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Eagles will Raise Money for Children

Wildlife News

Soon, the proud Bald Eagle will migrate onto the streets of Vancouver, Vancouver Island and beyond to complete the trilogy of public arts projects by the BC Lions Society. The first being the Orca coming out of the Pacific Ocean, then the Spirit Bear coming out of the forests of Northern BC and now the Bald Eagle soaring through the skies of the West Coast from April 2009 to April 2010 in support of the BC Lions Society’s Easter Seal Services and the Canucks for Kids Fund.

Local artists, in partnership with sponsoring individuals or organizations, will create a unique design and apply it to the surface of a 7 ˝ foot custom formed fibreglass Bald Eagle. The Bald Eagle becomes the artist's canvas. Once the work is complete, the Bald Eagle will be displayed in prominent public spaces around the participating cities

Please use the link below to learn more:

BC Lions Society presents Eagles in the City

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Scientists finally see Rumored White Orca

The Associated Press

(03/07/08 01:37:34)

A white killer whale spotted in Alaska's Aleutian Islands sent researchers and their ship's crew scrambling for their cameras.The nearly mythic whale was real after all.

"I had heard about this whale but we had never been able to find it," said Holly Fearnbach, a research biologist with the National Marine Mammal Laboratory in Seattle who photographed the rarity. "It was quite neat to find it."

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Butterflies remember caterpillar experiences

Wildlife news service
Phil McKenna
05 March 2008


Once a Brain, Always a brain?

Don't be cruel to caterpillars – they won't forget it. Moths and butterflies can remember what they learned as caterpillars, a study reveals.

The findings challenge the accepted wisdom that the insects – brains and all – are completely rewired during metamorphosis, and may provide clues about neural development. "Practically everything about the two phases of the organism are so different – morphology, diet, how they move, and what they sense," says Martha Weiss of Georgetown University in Washington, DC, in the US. "We were curious to see if we could train a caterpillar to do something it could remember as an adult," she says Weiss and colleagues exposed tobacco hornworm caterpillars, Manduca sexta, to ethyl acetate – a chemical often used in nail polish remover – and a series of mild electric shocks.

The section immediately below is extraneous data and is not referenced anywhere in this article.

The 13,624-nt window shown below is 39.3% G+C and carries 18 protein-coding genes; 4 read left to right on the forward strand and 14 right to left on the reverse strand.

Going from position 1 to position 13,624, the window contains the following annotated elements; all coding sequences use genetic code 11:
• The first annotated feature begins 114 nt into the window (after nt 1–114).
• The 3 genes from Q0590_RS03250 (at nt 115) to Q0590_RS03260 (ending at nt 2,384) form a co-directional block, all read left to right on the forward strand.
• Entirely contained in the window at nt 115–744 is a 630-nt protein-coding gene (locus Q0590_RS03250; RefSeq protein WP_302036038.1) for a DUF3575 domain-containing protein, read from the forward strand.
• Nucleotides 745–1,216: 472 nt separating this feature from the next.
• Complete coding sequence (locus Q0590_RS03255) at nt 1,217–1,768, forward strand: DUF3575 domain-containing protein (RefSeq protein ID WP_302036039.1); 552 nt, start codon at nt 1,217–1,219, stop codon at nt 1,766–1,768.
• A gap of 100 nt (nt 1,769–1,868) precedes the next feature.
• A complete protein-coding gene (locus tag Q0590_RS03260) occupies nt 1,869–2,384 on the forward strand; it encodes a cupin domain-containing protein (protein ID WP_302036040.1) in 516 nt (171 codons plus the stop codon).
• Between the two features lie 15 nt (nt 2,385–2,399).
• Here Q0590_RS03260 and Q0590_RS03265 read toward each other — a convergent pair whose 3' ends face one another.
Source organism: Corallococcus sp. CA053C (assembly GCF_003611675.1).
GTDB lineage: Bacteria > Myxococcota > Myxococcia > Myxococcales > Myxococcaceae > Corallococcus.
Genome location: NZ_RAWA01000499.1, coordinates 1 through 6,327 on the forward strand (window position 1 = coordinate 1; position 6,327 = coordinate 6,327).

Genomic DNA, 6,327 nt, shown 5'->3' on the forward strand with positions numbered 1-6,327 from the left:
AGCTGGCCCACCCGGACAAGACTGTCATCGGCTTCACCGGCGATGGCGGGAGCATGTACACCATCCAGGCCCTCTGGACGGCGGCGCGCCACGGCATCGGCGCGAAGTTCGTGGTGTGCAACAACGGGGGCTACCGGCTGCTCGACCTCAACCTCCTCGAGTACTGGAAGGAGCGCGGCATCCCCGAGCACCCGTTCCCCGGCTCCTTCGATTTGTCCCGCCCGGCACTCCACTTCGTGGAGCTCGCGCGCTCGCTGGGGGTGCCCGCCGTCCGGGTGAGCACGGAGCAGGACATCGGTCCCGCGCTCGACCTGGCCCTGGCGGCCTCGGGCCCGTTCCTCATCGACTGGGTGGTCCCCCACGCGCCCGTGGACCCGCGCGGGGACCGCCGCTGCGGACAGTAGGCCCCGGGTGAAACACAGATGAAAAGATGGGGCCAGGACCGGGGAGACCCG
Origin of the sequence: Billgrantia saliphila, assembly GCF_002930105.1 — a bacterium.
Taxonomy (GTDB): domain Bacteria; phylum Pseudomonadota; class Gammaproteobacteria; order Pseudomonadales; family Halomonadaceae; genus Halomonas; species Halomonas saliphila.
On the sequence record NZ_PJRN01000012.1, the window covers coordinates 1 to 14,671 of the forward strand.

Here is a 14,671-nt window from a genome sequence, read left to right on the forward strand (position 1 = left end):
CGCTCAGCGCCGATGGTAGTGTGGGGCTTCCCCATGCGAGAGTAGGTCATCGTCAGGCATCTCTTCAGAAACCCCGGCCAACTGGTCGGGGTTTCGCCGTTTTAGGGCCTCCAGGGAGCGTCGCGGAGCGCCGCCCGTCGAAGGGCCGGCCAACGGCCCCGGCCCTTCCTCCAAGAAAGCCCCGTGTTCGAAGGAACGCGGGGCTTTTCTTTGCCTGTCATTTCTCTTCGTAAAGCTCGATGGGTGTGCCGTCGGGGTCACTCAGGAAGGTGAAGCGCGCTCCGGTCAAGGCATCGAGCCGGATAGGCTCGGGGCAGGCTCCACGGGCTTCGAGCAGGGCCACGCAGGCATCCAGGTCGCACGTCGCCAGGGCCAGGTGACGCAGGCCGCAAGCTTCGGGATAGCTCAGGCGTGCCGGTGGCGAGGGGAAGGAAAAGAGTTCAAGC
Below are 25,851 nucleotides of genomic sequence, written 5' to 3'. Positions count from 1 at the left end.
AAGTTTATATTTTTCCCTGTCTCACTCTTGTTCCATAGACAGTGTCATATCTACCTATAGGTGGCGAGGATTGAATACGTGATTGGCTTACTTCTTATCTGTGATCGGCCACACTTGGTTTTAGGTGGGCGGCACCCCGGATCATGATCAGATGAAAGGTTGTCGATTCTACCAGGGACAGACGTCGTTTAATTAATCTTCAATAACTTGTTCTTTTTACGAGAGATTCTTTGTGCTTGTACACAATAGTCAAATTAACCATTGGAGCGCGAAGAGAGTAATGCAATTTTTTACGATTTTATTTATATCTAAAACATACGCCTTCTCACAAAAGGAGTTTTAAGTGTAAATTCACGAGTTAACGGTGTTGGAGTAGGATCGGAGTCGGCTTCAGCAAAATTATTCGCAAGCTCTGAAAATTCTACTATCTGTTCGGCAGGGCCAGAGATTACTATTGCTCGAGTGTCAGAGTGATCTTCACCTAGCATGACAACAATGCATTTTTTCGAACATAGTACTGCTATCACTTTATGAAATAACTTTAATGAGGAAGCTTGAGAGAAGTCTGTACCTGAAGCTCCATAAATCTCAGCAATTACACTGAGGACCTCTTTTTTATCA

Caterpillar soup
Seventy-eight percent of the caterpillars that were shocked directly after exposure avoided the compound in subsequent tests while still in the larval stage. The tests were conducted inside a Y-shaped pipe that allowed the animals to choose an area smelling of ethyl acetate or of unadulterated air.
About a month later, after the caterpillars had metamorphosed, the adult moths were given the same choice test. Seventy-seven percent of them avoided the ethyl acetate pipe, suggesting that the lesson learned as a caterpillar is remembered as an adult. "People always thought that during metamorphosis the caterpillar turns to 'soup' and all the ingredients are rearranged into the butterfly or moth," says Weiss. "That clearly isn't what happens. Parts of the brain are retained that allow memories to persist through this very dramatic transition."

What does happen? Find out by reading the complete article at:

NewScientist Online

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South Africa Allows Killing of Elephants

Wildlife News

By CELEAN JACOBSON, Associated Press Writer Mon Feb 25, 5:14 PM ET

PRETORIA, South Africa - South Africa said Monday that it will start killing elephants to reduce their burgeoning numbers, ending a 13-year ban and possibly setting a precedent for other African nations.

Environment Minister Marthinus van Schalkwyk said the government was left with no choice but to reintroduce killing elephants "as a last option and under very strict conditions" to reduce environmental degradation and rising conflicts with humans.

The battle between humans and wildlife, how will it end?  First, it was the wolves, now it is the elephants.  Protect, then, kill.  More here:;_ylt=Av1_KP92_AGo480JWBiey4B4hMgF

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Bees Gain Advantages from Predecessors

Wildlife News By RANDOLPH E. SCHMID, AP Science Writer
25 February 2008

By RANDOLPH E. SCHMID, AP Science Writer 33 minutes ago

WASHINGTON - When marauding Vikings decided to settle down they usually "went native," marrying local girls and blending in. Invading honey bees may be doing the same. The invasion of new bee populations has attracted attention in recent years with the spread of so-called Africanized, or "killer bees" moving north from South America.

When a new strain of bees invades a region already populated by honey bees, they interbreed and gain benefits from the genes of their predecessors, researchers report in this week's edition of Proceedings of the National Academy of Sciences.

What advantages?  How?  Find out here:;_ylt=AjtpIwiG1NH2bPBo1jcXQwgPLBIF


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